South Korea is building a $10 billion agriculture city in Egypt

August 18, 2017 by  
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Within six months, 311,400 acres of land in Egypt will be transformed into an agriculture city. The $10 billion deal was signed on Tuesday by Egypt and the Korea-Arab Society (KAS). The project will feature 50,000 smart greenhouses in addition to a number of seawater desalination and solar power plants. Arab Finance reports that the protocol was signed by the General Authority for Reconstruction Projects and Agricultural Development, an affiliate to the Egyptian Agriculture Ministry, and the Korea-Arab Society, which is represented by the Korean Arab Company for Economic and Cultural Consultancy. At a press conference, Prime Minister Sherif Ismail said that the city will be located in the southeast part of the Qattara Depression, which is northwest of Egypt . The entire project will be overseen by Korean experts and it will be built within six months, Ismail added. The latest technologies will be incorporated to ensure that the development is as eco-friendly and efficient as possible. Related: South Korea’s President adopts rescue puppy, saving it from the dog meat trade In addition to constructing smart greenhouses, seawater desalination plants, and solar power plants, the city will grow food and cultivate stevia — a plant which serves as a healthy alternative sweetener. Though little else is presently known about the integrated agriculture city, the project signifies the growing relationship between Egypt and South Korea. Via Arab Finance Images via Pixabay

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South Korea is building a $10 billion agriculture city in Egypt

South Australia to build world’s biggest single-tower solar thermal plant

August 16, 2017 by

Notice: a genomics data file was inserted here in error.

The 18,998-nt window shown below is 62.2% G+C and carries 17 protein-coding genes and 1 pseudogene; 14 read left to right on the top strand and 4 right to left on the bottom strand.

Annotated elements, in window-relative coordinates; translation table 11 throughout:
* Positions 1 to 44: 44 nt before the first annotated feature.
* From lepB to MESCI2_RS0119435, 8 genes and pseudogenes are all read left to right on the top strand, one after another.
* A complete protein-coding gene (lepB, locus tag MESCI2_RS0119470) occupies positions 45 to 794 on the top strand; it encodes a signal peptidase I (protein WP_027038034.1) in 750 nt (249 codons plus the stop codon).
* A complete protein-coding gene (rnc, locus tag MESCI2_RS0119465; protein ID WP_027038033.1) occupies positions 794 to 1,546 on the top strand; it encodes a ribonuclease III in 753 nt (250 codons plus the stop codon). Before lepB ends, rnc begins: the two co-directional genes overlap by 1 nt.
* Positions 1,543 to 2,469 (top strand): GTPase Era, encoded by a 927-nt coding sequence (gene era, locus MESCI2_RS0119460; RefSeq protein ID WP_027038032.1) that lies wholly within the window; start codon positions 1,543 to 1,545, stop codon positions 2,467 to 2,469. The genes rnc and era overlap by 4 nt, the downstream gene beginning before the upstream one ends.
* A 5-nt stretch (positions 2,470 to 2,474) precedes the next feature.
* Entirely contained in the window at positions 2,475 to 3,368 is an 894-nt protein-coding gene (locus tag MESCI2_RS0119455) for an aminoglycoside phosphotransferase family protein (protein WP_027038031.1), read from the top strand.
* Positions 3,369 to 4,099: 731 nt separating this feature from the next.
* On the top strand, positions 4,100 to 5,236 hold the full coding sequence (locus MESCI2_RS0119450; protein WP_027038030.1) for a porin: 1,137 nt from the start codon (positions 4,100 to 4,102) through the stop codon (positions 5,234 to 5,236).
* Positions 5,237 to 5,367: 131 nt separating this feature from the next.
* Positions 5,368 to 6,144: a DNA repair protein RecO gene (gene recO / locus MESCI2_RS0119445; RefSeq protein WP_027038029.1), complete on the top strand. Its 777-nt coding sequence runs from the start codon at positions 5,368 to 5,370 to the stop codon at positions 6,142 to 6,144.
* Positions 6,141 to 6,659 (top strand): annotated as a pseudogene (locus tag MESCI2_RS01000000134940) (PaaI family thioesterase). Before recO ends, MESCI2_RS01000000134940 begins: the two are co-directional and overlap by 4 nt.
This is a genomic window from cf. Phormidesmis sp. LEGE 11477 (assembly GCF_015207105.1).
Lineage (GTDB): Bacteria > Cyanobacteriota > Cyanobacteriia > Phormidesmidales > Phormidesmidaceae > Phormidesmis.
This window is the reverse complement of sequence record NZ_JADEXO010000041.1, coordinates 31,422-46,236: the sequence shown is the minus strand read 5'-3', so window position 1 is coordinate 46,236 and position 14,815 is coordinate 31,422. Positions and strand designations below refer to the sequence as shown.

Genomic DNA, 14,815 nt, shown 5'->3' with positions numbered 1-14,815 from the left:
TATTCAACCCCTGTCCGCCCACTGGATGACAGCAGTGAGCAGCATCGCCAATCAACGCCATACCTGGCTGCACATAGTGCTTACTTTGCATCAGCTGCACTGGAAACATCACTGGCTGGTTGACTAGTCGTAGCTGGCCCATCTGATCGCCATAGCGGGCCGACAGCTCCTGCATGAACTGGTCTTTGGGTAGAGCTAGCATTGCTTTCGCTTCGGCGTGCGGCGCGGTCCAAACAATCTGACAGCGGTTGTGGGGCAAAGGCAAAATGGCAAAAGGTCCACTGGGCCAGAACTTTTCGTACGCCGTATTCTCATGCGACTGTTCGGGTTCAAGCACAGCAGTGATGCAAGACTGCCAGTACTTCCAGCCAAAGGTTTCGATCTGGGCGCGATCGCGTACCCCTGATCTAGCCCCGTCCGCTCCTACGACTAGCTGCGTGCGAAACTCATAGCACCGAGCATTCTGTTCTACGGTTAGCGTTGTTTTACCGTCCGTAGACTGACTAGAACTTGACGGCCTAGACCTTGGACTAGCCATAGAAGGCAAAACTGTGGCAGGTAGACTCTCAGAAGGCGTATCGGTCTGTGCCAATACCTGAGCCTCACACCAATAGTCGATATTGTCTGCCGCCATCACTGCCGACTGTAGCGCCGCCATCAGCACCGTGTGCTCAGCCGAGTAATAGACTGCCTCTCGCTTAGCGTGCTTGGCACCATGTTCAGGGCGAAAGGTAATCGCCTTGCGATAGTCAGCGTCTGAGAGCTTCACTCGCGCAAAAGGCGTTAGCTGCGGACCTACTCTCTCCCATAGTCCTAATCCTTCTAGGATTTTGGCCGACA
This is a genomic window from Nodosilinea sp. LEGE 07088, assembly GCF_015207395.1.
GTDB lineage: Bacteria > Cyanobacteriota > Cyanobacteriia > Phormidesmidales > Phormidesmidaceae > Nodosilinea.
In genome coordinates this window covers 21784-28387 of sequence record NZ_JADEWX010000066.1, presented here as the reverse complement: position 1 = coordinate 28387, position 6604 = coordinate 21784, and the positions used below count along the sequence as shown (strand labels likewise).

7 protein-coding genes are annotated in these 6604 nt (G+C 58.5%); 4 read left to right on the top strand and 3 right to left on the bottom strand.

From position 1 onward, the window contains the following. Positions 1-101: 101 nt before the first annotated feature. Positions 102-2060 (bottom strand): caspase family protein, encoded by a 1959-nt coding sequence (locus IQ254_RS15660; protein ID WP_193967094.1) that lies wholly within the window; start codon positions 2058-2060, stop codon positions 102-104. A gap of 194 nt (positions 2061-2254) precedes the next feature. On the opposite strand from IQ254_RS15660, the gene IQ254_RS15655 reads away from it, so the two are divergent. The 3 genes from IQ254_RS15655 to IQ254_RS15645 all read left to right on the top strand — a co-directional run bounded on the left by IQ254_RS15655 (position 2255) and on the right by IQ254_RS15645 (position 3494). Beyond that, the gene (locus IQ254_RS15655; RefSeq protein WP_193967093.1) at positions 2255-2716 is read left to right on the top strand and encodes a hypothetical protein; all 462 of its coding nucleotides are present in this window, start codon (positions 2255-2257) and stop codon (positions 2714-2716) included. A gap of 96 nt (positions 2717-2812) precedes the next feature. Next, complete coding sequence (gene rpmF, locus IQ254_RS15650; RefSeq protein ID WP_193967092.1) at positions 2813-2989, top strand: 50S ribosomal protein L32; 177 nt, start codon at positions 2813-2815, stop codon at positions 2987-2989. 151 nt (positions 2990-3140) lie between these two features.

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South Australia is going big again — as in world-beating big. Last month the state government signed a deal with Tesla to build the world’s largest lithium-ion battery storage facility. Now State Premier Jay Weatherill has announced plans to construct the world’s biggest single-tower solar thermal plant outside the city of Port Augusta — the 150 megawatt  Aurora Solar Energy Project . The AUD $650 million (US $512 million) plant will start construction in 2018 and be fully operational in 2020 — supplying 100 percent of the government’s energy needs. The project will deliver more than 700 jobs with local worker requirements. Related: Australia announces massive $1B solar farm with the world’s largest battery The 20-year contract to build and manage the Aurora plant was awarded to California-based  SolarReserve . The company’s $1 billion Crescent Dunes facility in Nevada was shut down for eight months due to structural fault. The Nevada facility was the first to use molten salt technology to store energy as heat — allowing for day and night operation. The South Australia facility will also use molten salt technology. “This will make a difference in the South Australia energy market,” said South Australian senator Nick Xenophon. “It will secure the grid and mean more baseload power than intermittent power.” + Aurora Solar Energy Project Via New Atlas Image via SolarReserve